Career Counselor Deneisa Lofton was the host for the career reception that was held Thursday, Feb. 21, part one of a two day event.
Students and possible employers filled the Eddie Robinson Museum for the reception which was part one of a two day event. Attendees were treated to a host of Louisiana cuisine and engaged in a game of bingo hosted by Denesia Lofton, career counselor.
“I really enjoyed the bingo exercise because it helped us to meet new people from different majors and also to make connections because it’s all about who you know,” said graduating senior Zachary Spencer.
The reception also brought back a few familiar faces with Grambling ties, the largest being the Arkansas Department of Human Services.
“This is, in fact, my sixth time coming to Grambling State, and I plan on continuing to come so I can help students receive future jobs,” said Carl Props, a representative from the Dewitt, Ark city based company.
Although the company did not have on the spot hiring Props wanted to make sure students have an idea at the reception on what the job is about.
“I come to the career fairs so we can make relationships with the students and offer employment opportunities that we have at the Arkansas department of services,” said Props. “We are not doing on the spot hiring at this time but I am here to inform students about our company and we have currently 8000 employees in the state of Arkansas.”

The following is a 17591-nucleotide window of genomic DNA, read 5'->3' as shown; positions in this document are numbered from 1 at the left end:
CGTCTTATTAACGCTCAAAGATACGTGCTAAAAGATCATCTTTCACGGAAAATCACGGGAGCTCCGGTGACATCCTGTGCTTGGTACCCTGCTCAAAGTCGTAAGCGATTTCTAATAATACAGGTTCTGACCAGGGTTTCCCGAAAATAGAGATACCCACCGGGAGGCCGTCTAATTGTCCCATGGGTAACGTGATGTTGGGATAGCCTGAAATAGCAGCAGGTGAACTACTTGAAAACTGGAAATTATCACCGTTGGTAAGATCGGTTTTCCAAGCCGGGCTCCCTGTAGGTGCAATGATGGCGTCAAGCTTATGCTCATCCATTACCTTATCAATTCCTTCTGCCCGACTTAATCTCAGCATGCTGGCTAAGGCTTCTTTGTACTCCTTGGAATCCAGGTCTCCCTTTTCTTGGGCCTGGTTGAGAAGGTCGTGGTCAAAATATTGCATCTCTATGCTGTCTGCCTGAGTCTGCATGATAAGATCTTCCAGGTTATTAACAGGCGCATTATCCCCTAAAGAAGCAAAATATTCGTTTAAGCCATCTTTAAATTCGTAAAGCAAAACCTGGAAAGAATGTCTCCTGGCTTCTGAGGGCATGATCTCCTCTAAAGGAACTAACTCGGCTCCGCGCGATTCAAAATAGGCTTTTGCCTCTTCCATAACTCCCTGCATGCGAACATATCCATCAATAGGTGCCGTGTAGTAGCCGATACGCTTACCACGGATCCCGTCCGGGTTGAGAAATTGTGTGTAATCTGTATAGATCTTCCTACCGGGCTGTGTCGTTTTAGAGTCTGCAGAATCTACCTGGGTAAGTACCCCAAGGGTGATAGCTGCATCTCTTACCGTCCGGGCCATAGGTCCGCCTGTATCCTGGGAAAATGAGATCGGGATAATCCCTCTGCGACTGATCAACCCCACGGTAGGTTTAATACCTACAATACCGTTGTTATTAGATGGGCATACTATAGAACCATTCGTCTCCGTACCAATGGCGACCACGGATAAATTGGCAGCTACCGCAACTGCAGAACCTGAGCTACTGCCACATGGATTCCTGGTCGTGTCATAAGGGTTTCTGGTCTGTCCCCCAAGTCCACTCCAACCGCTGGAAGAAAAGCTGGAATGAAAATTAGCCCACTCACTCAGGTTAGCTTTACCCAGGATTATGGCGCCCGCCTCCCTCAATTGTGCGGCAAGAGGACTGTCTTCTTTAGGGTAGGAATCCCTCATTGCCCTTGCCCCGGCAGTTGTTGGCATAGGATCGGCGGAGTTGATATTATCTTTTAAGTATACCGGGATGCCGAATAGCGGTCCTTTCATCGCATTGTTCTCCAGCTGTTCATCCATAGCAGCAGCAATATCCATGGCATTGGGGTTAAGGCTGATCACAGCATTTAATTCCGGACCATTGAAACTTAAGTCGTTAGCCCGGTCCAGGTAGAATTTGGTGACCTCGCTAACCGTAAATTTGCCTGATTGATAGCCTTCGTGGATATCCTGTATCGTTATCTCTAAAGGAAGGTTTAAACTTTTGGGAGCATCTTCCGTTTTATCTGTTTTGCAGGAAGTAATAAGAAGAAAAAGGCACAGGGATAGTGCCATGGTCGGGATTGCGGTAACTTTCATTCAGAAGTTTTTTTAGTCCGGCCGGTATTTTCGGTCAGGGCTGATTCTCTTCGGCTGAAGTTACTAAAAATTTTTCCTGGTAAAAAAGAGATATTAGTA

According to Props there are between five to seven students from GSU who were hired to work for the Department.
The reception was only the opening to the career fair that was held in the Favrot Student Union Black and Gold Room. Job seekers had nearly four hours to explore the spring semesters largest career event.
Representatives from Enterprise, Wal-Mart, Target, the Federal Correctional Complex in Pollock and more were in attendance Friday.
With the variety of companies, students had mixed feelings about the career fair due to their majors and what they believe fit them the most.
“I feel the career fair has been very beneficial, I am a management major so I looked at Wal-Mart, Target and Enterprise the most,” said Anthony Morgan, a senior management major.
Senior engineering technology major Alante Clark, disagreed, “I believe the fair isn’t beneficial to engineering majors. I feel it is geared towards business and criminal justice majors.”
According to Dr. Janet Guyden dean of graduate students, said that it’s not about a student’s educational discipline but more importantly the skills learned as a job seeker.
“Soft skills are what makes you get the job,” said Dr. Guyden. “If you can talk properly, and have excellent communication skills then the job can train you for what they want you to do. It’s not all about majors all the time.”